“When I was little, I used to believe that if you let darkness into a well-lit room, it would become dark, just as it becomes light in the morning when you let in the light”
I read these words recently in a novel and they really struck me. Such wonderful child’s logic – to believe that you can let in darkness as well as light – why not? Of course we know it is not true.
But the sudden traumatic loss of someone you love, be it parent, partner, friend or child brings darkness crashing in; the blackest, darkest dark we can imagine.
I am reminded of the dark days of early grief now we are living the short days of winter, when we go to work in the dark, or just as it is getting light, and return home when it is already dark. In the early days after James died, I was often awake in the deepest dark of the night and in some respects the night’s embrace was a comforting cocoon. I did not have to face anyone else, and I could give vent to my grief privately, which has always been my preferred way.
I am not great at public weeping. It always irritates me that I can’t talk and cry at the same time!
How I envy those people who can weep elegantly with unchanged features, not like me, ending up with with red puffy eyes and a bunged up nose! – anyway, I digress.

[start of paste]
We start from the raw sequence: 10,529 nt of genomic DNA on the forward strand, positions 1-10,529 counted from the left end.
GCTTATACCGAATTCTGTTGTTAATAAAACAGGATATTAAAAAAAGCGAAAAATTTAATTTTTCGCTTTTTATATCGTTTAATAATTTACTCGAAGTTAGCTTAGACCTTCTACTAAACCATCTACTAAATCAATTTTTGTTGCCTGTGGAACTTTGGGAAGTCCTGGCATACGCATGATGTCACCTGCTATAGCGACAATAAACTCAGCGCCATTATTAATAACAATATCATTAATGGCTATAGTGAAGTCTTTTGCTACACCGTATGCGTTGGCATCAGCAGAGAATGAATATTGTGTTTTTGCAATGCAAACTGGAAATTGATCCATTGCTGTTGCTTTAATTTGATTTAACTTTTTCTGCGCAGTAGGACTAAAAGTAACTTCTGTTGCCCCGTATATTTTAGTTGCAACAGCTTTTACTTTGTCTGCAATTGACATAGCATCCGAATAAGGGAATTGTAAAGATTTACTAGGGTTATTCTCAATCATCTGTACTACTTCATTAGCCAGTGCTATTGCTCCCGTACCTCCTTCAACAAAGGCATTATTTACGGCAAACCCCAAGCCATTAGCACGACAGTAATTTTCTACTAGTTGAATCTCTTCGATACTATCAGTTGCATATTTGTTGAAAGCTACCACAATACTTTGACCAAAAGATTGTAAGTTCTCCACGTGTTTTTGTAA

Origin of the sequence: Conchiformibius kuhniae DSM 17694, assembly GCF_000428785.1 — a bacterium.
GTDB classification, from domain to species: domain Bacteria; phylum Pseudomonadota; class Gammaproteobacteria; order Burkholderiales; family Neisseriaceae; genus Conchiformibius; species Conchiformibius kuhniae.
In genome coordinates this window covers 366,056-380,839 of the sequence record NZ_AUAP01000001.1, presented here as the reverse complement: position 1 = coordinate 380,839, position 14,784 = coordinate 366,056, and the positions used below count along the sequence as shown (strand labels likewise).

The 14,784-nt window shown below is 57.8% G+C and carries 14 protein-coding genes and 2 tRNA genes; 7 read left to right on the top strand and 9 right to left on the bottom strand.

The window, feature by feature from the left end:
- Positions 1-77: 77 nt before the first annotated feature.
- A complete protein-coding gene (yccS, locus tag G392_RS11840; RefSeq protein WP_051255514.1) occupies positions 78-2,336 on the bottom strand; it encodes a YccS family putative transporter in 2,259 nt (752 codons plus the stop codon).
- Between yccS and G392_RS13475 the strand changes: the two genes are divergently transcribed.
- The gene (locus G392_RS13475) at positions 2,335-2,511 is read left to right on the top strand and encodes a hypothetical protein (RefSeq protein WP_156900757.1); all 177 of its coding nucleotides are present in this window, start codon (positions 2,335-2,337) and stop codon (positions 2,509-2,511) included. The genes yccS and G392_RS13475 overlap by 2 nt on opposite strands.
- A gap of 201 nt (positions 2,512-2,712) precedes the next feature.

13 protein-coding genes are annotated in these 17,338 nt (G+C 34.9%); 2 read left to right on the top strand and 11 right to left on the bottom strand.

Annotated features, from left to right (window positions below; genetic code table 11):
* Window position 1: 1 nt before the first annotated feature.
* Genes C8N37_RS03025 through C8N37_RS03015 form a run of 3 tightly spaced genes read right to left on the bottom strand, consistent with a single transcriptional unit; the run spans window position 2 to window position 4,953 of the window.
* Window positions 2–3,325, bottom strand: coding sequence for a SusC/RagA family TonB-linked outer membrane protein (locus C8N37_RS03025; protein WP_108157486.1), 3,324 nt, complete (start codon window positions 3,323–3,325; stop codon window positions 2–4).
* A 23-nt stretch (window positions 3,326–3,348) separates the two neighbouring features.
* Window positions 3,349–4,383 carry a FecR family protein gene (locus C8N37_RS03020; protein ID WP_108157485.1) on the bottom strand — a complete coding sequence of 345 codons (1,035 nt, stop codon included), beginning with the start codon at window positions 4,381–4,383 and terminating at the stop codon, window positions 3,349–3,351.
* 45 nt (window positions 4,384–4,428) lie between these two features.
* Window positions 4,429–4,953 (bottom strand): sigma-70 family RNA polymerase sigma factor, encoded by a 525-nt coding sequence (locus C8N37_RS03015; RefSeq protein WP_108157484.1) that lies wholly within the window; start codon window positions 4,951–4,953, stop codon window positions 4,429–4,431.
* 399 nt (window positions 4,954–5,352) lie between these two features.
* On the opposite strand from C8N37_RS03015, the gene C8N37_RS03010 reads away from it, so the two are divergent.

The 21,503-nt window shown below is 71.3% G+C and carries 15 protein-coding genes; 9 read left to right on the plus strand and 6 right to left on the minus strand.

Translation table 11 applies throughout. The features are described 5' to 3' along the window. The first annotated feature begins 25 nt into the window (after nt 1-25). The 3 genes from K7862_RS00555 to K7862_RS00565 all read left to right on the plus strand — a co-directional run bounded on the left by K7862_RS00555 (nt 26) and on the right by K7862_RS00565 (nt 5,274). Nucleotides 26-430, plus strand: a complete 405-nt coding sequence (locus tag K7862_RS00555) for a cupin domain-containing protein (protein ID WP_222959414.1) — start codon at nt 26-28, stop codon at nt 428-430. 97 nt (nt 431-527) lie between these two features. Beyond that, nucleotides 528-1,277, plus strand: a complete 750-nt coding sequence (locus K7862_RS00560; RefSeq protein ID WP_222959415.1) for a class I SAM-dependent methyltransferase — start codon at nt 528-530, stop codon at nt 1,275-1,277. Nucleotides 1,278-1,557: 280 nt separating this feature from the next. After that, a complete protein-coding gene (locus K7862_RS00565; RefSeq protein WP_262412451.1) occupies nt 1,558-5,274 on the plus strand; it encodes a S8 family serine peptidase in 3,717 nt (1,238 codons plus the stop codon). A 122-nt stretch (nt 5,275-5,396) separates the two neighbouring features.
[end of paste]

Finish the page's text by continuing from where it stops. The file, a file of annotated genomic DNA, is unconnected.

In these winter months, my drive to work begins just as the monochrome sky gives way to winter’s soft palette and I see the beauty of the late autumn trees lining the road. There is a point where I turn the car at a roundabout on top of a hill and the Surrey fields stretch away below, with mist layering the ground as the lemon sun tries to break through. This produces an image of peace and tranquillity that I try to hold for the day and my photographer’s eye longs to capture it. I see the freshness of the emerging colours and shades of another new day and count my blessings.
Whether you analogise your grief as a pit, hole, cave, void, chasm – whatever it is, you can rest assured that the light can and will return. Do not despair that the darkness of grief will overcome you. You have to work through the darkness to get into in the light, and it will happen, just as surely as day follows night.